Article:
Black Mountain rises abruptly from the West River in Dummerston to a horseshoe ridge with a summit of 1,280 feet. The mountain originated as a mass of molten rock deep beneath the surface of the earth between 345 and 395 million years ago. Magma rose from beneath the crust of the earth and intruded into the native rock, forming a granite dome. Over the past 350 million years or so, erosion has exposed the granite that forms the core of the mountain.
What to see: plants
The lower slopes of the mountain are covered by pine, hemlock, and hardwood forests. As you hike up the mountain the dominant tree species change with the geology, elevation, and soil moisture of the site. Near the top you’ll come across a 70-acre pitch pine-oak- heath rocky summit woodland community normally associated with the sandy areas of New England’s coastal plains. There is also a 100-acre red pine community clearly visible from the village of West Dummerston. A large population of mountain laurel produces a magnificent display of showy pink flowers in June.
Four plant species found at Black Mountain are very rare in the state of Vermont including pitch pine and scrub oak trees, which are at the northern end of their range here. Black Mountain’s high plant diversity is due in part to the horseshoe shape of the mountain, which creates a water collecting bowl that produces ideal conditions for moist forests, streams, and wetlands different from the drier portions of the mountain.
What to see: animals
Ravens, turkey vultures, and deer are commonly seen on Black Mountain. If you look closely you’ll find coyote tracks and bear scat. Moose have even made it this far south.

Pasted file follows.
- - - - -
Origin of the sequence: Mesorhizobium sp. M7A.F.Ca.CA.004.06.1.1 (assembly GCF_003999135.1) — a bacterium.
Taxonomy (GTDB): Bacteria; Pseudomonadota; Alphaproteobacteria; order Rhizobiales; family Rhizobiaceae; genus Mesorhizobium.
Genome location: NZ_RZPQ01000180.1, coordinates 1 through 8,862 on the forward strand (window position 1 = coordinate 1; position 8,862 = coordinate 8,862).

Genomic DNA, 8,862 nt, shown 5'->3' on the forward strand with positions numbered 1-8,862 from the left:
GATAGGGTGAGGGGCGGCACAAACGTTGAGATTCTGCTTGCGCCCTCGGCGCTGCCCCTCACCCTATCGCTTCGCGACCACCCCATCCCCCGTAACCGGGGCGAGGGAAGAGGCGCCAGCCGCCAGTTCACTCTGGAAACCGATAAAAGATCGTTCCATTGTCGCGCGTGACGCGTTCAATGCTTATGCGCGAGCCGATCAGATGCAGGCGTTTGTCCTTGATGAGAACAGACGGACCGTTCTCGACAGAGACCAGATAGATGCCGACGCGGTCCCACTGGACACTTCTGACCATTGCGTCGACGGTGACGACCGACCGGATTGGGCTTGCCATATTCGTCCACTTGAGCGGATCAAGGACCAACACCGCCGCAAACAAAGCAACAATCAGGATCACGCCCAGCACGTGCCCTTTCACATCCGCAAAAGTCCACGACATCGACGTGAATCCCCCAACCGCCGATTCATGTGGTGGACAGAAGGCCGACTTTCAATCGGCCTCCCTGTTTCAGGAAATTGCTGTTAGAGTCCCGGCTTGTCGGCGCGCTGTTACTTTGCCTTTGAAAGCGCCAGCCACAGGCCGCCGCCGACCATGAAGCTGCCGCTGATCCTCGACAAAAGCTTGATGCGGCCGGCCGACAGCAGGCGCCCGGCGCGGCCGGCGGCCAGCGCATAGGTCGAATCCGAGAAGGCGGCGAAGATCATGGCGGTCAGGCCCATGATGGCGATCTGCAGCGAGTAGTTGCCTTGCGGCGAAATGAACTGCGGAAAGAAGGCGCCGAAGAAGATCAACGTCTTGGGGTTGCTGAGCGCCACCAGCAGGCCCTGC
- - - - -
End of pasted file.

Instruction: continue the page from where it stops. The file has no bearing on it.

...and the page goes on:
Why the Conservancy selected this site
The complex of dry ridgetop communities on Black Mountain’s rugged granite contours is exemplary for the region.
What the Conservancy is doing
The Nature Conservancy has protected 332 acres at Black Mountain Natural Area with fee ownership and conservation easements. In 2001, the stewardship team and a group of volunteers improved the trail system and built a 90-foot boardwalk over the wetland area at the base of the mountain.
There is a trail here with access from Rice Farm Road. The ascent to the summit is a difficult, 1.5-mile climb. Please read our preserve visitation guidelines.
From 1-91, get off at Exit 4 to Putney. Take a left off the exit ramp and go south 2.4 miles on Route 5 and turn right on the East West Road. Continue through East Dummerston and Dummerston Center for 4.5 miles and turn left onto Quarry Road (unpaved), just before the covered bridge over the West River. Go south on Quarry Road. At 1.4 miles the road becomes Rice Farm Road at an out-of-service, green steel bridge across the West River. From here keep going 0.5 mile to a parking pull-off on the right. The natural area is across the road from the pull-off, up a long grassy drive on the left. The trail is marked with a sign.
From Brattleboro, travel north on Route 30 about 6.6 miles to East West Road and take a right onto this road to cross the West River at the covered bridge. Just across the river, take a right onto Quarry Road and travel south on it, following the directions above from Quarry Road.